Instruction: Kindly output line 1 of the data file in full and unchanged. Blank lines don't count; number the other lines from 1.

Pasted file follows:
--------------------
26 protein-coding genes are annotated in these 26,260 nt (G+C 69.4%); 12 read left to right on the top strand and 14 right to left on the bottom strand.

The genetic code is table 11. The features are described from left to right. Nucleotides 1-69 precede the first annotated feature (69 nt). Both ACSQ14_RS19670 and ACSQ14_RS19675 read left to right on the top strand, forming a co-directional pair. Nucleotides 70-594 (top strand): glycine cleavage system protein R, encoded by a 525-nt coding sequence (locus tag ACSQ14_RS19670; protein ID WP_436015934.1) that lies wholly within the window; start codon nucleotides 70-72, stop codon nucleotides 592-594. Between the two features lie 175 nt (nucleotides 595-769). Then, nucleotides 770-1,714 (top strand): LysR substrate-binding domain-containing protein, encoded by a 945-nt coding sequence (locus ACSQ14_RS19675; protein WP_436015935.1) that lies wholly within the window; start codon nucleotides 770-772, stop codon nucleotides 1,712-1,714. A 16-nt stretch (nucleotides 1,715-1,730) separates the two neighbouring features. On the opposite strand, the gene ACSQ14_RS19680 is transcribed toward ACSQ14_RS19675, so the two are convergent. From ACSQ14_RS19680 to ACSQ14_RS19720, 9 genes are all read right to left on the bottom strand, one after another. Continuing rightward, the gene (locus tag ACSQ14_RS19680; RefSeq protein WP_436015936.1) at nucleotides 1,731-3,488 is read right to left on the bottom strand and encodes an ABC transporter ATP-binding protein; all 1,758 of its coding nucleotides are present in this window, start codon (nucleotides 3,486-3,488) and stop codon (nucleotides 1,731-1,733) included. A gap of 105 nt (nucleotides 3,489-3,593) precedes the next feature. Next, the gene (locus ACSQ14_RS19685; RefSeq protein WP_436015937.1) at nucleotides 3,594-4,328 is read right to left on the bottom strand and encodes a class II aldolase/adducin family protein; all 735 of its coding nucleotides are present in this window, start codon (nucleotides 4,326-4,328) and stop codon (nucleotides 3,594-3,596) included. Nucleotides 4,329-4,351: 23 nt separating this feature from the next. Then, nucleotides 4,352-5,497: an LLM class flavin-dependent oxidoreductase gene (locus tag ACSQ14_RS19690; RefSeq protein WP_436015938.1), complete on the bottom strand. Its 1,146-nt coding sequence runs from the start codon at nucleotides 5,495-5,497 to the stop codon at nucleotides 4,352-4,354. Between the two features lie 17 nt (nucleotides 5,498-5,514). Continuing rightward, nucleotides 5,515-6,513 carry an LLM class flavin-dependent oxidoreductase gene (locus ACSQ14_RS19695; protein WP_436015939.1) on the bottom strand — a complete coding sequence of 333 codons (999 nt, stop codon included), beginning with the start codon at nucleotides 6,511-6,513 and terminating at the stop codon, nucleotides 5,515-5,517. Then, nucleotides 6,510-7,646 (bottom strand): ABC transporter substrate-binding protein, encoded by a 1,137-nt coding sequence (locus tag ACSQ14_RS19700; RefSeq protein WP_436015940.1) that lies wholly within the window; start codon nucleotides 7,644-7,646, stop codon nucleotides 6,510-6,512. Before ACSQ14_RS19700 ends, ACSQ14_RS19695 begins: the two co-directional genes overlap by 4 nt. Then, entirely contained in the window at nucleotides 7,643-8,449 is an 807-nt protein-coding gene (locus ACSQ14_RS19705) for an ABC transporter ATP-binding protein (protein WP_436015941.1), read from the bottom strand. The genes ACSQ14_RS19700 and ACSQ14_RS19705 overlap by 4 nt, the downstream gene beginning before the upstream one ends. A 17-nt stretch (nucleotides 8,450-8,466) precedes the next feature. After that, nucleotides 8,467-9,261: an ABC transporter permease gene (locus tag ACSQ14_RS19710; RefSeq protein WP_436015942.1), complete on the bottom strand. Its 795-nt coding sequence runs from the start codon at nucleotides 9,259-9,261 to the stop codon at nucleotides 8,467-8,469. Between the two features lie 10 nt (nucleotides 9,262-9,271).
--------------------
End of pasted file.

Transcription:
26 protein-coding genes are annotated in these 26,260 nt (G+C 69.4%); 12 read left to right on the top strand and 14 right to left on the bottom strand.